In this paper we presented new Herschel PACS and SPIRE images of NGC 650. We used these images to derive a temperature map of the dust. We also constructed a photoionization model using the spectral synthesis code Cloudy. To constrain this model, we used the PACS and SPIRE fluxes and combined these with hitherto unpublished IUE and Spitzer IRS spectra as well as various other data from the literature. The temperature map and the photoionization model were used to study various aspects of the central star, the nebula, and in particular the dust grains in the nebula. These are the main conclusions.

  • The central star is hydrogen deficient and ofPG 1159 (E) type. The photoionization modelshows that the central star is well evolved on the cooling track. Ityields an unusually high central star temperature of kK and a luminosity of 261 L assuming a distance of 1200 pc. The central star temperature we derived is significantly higher than the value of 140 kK that was derived by comparing the central star spectrum with PG 1159. Further analysis yielded a 3σ lower limit for the stellar temperature of 165 kK (based on nebular modeling) and a 3σ upper limit of 178 kK (based on a non-detection by Chandra). The upper limit is consistent with the nebular model at the 1σ level. The upper limit would be higher if the extinction towards the central star were more than AV = 0.1 mag, which is plausible.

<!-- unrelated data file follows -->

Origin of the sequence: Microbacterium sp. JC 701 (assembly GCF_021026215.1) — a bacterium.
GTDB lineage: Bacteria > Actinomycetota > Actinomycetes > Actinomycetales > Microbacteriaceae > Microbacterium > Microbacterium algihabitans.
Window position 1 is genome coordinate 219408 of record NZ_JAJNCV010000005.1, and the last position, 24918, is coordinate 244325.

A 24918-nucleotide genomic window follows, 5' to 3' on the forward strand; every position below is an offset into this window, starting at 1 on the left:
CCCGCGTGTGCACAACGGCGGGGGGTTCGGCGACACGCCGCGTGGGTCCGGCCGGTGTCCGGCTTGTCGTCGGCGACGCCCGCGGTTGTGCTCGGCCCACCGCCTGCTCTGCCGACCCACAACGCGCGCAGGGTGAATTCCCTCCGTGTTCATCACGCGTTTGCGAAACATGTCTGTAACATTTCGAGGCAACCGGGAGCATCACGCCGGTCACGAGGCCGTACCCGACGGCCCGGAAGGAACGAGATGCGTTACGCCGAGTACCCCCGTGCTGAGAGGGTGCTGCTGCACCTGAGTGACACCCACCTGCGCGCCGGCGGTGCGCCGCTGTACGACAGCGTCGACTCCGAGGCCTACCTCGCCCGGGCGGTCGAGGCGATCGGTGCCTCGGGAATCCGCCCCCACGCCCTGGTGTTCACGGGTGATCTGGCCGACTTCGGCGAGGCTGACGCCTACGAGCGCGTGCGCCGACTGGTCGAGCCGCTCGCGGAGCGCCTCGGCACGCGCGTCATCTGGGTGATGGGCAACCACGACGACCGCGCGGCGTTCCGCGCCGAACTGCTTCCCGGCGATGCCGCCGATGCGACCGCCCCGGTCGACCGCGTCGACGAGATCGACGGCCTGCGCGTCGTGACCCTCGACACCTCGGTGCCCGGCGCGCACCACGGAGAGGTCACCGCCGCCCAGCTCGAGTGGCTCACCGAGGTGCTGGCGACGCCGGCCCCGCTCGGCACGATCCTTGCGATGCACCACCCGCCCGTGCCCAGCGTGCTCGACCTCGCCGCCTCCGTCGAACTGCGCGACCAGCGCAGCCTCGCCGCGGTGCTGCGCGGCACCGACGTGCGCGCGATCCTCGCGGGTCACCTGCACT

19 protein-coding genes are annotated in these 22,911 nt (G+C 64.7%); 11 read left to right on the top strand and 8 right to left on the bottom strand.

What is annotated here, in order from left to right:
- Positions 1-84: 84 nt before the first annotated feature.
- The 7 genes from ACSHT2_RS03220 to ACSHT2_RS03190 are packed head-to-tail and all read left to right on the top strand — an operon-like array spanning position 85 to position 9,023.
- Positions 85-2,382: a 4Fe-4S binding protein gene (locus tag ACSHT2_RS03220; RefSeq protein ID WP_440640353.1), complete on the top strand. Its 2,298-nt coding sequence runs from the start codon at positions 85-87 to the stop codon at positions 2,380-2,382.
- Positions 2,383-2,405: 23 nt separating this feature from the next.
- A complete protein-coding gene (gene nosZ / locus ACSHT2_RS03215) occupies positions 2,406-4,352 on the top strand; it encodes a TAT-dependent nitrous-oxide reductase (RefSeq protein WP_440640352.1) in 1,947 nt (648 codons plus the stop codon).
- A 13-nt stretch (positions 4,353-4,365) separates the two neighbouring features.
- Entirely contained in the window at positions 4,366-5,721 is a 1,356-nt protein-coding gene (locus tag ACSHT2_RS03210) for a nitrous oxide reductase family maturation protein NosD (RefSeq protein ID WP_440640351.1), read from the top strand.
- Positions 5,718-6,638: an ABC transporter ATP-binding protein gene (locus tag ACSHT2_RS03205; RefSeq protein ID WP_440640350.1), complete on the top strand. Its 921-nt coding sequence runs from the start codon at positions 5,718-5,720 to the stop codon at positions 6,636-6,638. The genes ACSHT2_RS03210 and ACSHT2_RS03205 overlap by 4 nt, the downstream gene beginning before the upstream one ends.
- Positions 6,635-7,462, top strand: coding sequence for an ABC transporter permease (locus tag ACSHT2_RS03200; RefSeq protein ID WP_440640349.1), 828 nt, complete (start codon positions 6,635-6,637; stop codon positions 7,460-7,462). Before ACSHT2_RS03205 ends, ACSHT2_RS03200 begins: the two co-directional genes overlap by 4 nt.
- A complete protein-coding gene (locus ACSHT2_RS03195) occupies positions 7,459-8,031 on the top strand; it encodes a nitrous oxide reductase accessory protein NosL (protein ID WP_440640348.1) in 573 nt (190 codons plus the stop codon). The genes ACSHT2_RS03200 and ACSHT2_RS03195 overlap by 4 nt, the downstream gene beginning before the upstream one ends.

• A comparison of the central star parameters with evolutionary tracks is fraught with many uncertainties. The progenitor of the central star had a mass of at least 3 M, but maybe as high as 7 M.

  • We confirm the finding of Kwitter & Henry (1996) that the nebula is carbon rich, and we derive an improved value of the C/O ratio of 2.1. The nebular abundances are typical for a type IIa PN. They show a moderately high N/O ratio and a mildly enhanced He abundance.

  • With the photoionization model we determined that the grains in the ionized nebula are large. If we use single-sized grains, they would have to have a radius of 0.15 μm to explain the far-IR SED. Most likely these large grains were inherited from the AGB phase.